*************             *************

Washington Book plate

George Washington’s First Inaugural Address

Fellow Citizens of the Senate and House of Representatives

*************             *************             *************             *************

     Among the vicissitudes incident to life no event could have filled me with greater anxieties than that of which the notification was transmitted by your order, and received on the 14th day of the present month. On the one hand, I was summoned by my country, whose voice I can never hear but with veneration and love, from a retreat which I have chosen with the fondest predilection, and, in my flattering hopes, with an immutable decision, as the asylum of my declining years- a retreat which was rendered everyday more necessary as well as more dear to me by the addition of habit to inclination, and of frequent interruptions in my health to the gradual waste committed on it by time. On the other hand, the magnitude and difficulty of the trust to which the voice of my country called me, being sufficient to awaken in the wisest and most experienced of her citizens a distrustful scrutiny into his qualifications, could not be overwhelm with despondence one who ( inheriting inferior endowments from nature and unpracticed in the duties of civil administration) ought to be peculiarly conscious of his own deficiencies. In this conflict of emotions all I dare aver is that it has been my faithful study to collect my duty of a just appreciation of every circumstance by which it might be affected. All I dare hope is that if, in executing this task, I have been too much swayed by a grateful remembrance of former instances, or by an affectionate sensibility to this transcendent proof of the confidence of my fellow citizens, and have thence too little consulted my incapacity as well as disinclination for the weighty and untried cares before me, and its consequences be judged my country with some share of the partiality in which they originated.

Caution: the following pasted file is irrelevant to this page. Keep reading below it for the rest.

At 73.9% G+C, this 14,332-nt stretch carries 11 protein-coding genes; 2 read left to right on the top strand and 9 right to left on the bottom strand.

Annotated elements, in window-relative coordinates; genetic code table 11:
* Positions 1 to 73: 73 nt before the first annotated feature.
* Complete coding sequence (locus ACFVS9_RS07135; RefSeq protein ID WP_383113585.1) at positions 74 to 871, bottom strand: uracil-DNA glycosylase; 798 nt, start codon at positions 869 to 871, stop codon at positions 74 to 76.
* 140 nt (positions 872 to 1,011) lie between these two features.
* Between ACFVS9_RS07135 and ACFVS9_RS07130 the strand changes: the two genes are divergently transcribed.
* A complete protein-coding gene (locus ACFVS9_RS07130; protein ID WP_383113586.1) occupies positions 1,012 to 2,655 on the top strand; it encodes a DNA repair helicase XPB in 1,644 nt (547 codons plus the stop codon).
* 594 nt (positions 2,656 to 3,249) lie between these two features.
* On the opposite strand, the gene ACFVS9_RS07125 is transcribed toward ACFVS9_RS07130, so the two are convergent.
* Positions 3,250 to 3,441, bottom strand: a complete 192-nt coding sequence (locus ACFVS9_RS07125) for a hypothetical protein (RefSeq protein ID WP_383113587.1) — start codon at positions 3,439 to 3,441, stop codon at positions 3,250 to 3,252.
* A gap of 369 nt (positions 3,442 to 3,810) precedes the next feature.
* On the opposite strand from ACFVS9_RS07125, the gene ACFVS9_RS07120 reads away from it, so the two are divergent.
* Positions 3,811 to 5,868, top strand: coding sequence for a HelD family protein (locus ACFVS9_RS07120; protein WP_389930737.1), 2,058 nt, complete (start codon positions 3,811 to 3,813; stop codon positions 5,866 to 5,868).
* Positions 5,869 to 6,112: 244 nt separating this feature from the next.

Such being the impressions under which I have, obedience to the public summons, repaired to the present station, it would be peculiarly improper to omit in this first official act my fervent supplications to that Almighty Being who rules over our universe, who presides over the councils of our nations, and whose providential aids can supply every human defect,that his benediction may concentrate to the liberties and happiness of the people of the United States a Government instituted by themselves for the essential purposes, and may enable every instrument employed in its administration to execute with success the functions allotted to his charge. In tendering to this homage to the Great Author of every public and private good, I assure myself that it expresses your sentiments not less than my own, nor those of my fellow citizens at large less then either. No people can be bound to acknowledge and adore the Invisible Hand which conducts the affairs of men more then those of the United States. Every step by which they have advanced to the character of an independent nation seems to have been distinguished by some token of providential agency; and in the important revolution just accomplished in the system of their united government the tranquil deliberations and voluntary consent of so many distinct communities from which the event has resulted can not be compared with the means by which most governments have been established without some return of pious gratitude, along with a humble anticipation of the future blessings which the past seem to presage. These reflections arising out of the present crises, have forced themselves to strongly on my mind to be suppressed. You will join with me, I trust, in thinking that there are one under the influence of which the proceedings of a new and free government can more auspiciously commence.